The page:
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CSBG Archive

The Abandoned An’ Forsaked – Whitewashing Whitewash Jones

Every week, we will be examining comic book stories and ideas that were not only abandoned, but also had the stories/plots specifically “overturned” by a later writer (as if they were a legal precedent). Click here for an archive of all the previous editions of The Abandoned An’ Forsaked. Feel free to e-mail me at bcronin@comicbookresources.com if you have any suggestions for future editions of this feature.

Today we look at the way that Roger Stern cleverly abandoned and forsaked the rather embarrassing portrayal of one of the members the Young Allies.

As I’ve written in the past, the Young Allies, the group of young kids who were on a team with Bucky and Toro during World War II, had a major problem with the portrayal of Whitewash Jones. You can see it here from Young Allies #1…

In 2009, Roger Stern wrote a story about the Young Allies with art by the always awesome Paolo Rivera. The issue deals with Bucky Barnes (then filling in for Steve Rogers as Captain America) realizing that perhaps some of his friends from the Young Allies were still alive.

The issue opens with how the group came together, as well as how they became known as the “Young Allies”…

Very clever work by Stern.

After Bucky learns that two of them are still alive (just barely), he meets with them and they all reminsce about the last time they were all together, in Paris during the War…

Beyond this excellent piece of abandoning and forsaking by Stern (which is especially important when you consider that comics LOVE to do nostalgia stories, and that’s difficult when you can’t use certain characters without feeling embarrassed), the comic is excellent overall. Great art and and incredibly touching take on the whole “Man out of time” angle that you rarely actually get seen in Cap stories anymore.

That’s it for this week! If YOU have a suggestion for an abandoned an’ forsaked comic book story, feel free to e-mail me at bcronin@comicbookresources.com


Travis Stephens

March 31, 2013 at 3:49 am

In 1939 Roger Stern wrote a story…?

Anyway, a retcon that actually improves the underlying story.

Oops, that was supposed to be 2009. Fixed now! Thanks.

Oh, what trade features this one? There’s a mini that sorta kinda follows up on the Special, and I think –

Ah, yes, the Forever Allies mini. That’s the one. But iirc, the trade features this special as well as that mini, and Young Allies 1. Well thought out way to wink at the original without having the cringeworthy elements being completely dismissed. It’s especially cool because we know the Marvel U has published comics for years, and comics involving Cap especially (Steve having been a comics artist for awhile, plus the Waid story in Cap 600, iirc, involving a publisher of Cap comics in the MU).

That trade also has one of their classic adventures in it. It is defintley one to read if you can.

I love Roger Stern. Whenever I hear he’s written a comic, I go out of my way to pick it up.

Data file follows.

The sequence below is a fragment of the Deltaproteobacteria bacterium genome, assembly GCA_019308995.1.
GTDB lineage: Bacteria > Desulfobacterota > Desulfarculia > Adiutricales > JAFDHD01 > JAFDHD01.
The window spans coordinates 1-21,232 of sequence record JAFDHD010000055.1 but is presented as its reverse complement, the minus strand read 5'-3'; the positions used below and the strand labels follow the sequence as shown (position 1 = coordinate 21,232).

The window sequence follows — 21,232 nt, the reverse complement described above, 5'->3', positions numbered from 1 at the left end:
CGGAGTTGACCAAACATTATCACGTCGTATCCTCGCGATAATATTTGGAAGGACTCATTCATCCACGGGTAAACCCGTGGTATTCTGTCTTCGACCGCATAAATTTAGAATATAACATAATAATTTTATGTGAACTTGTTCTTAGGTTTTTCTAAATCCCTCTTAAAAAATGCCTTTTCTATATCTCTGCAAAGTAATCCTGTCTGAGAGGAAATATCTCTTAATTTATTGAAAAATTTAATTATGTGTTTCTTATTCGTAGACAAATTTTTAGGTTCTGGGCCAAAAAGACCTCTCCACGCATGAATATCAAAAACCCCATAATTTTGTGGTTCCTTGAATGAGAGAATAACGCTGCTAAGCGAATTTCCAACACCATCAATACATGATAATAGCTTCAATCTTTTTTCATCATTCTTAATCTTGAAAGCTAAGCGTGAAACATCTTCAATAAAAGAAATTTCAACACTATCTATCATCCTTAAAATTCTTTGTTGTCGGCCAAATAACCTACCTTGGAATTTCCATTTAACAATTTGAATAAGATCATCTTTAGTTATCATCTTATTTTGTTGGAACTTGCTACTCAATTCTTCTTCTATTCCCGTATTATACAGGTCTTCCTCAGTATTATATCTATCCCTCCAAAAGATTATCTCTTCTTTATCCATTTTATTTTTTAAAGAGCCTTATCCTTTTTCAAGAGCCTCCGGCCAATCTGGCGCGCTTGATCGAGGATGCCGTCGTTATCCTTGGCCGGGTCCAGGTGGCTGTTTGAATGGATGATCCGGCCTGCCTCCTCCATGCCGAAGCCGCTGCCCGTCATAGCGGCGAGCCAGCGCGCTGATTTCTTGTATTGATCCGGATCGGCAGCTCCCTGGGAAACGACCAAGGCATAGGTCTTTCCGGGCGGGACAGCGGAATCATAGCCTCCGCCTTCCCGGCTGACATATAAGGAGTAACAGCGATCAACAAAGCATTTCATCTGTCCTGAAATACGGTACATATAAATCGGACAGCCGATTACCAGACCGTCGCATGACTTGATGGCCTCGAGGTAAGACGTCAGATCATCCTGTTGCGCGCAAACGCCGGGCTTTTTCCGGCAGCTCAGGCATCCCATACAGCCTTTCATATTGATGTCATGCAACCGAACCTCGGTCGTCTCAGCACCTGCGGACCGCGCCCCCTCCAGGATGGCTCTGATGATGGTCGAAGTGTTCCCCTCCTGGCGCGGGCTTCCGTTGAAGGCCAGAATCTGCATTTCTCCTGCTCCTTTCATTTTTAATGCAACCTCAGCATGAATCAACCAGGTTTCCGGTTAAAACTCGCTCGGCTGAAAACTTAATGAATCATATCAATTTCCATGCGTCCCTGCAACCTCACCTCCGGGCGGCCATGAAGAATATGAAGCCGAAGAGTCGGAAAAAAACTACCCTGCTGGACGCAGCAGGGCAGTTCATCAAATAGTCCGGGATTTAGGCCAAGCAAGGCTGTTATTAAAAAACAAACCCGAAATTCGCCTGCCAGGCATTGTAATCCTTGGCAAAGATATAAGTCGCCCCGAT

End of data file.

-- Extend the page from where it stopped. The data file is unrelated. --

This feature makes me think we could do the same with Chop-Chop from the Blackhawks, who was retconned away about 3 different times: as “Chopper” in the 1970s, as “Wu Cheng” during Evanier & Spiegle’s run in the early 80s, and ultimately as Howard Chaykin’s “Weng Chang” in the mid-80s.

Travis . . . I think it’s Captain America: Forever Allies. Read it from the library.

IMO, this is the kind of updating/retconning method that Steve Englehart should have used back in the 70′s to explain those racist Captain America stories back in the 50′s instead of writing that convoluted racist 50′s Cap and Bucky story arc.

Blade X, the problem there wasn’t just the racism of the 50s Cap stories, it was their outright *impossibility* after Avengers #4 put Cap on ice as of 1945.

The Original Jimmy

March 31, 2013 at 3:55 pm

Omar’s correct – the Englehart stories about the 50s Cap were written to explain how Cap was running around in the 50s when he was also suspended in animation at the same time. I really liked them, and apart from the Red Menace angle and anti- Chinese stance there’s nothing more or less racist in them than the original 40′s run.

Stern’s “retcon” is pretty much the standard practice for Marvel back in his day – that all Timely comics were in continuity BUT were comics versions of real ( or as close to real as the comic creators could get them ) Marvel Universe events. The Invaders title was full of them.

Another story retconned by Roger Stern was the Roy Thomas Invaders issues where we see a young Victor Von Doom team-up with nazis and help create a machine to summon Thor.
In order to fit with the Marvel sliding timescale, Stern explained in the short-lived Marvel Universe series that Von Doom actually travelled back in time to kill Hitler.

I do not remember that bit from Marvel Universe. Now I have a good reason to reread those issues.

Captain America: Forever Allies was absolutely amazing! Go out and buy the trade paperback right now!

To me, the racism of the original version of ‘Whitewash’ Jones is case study in the dangers of tokenism.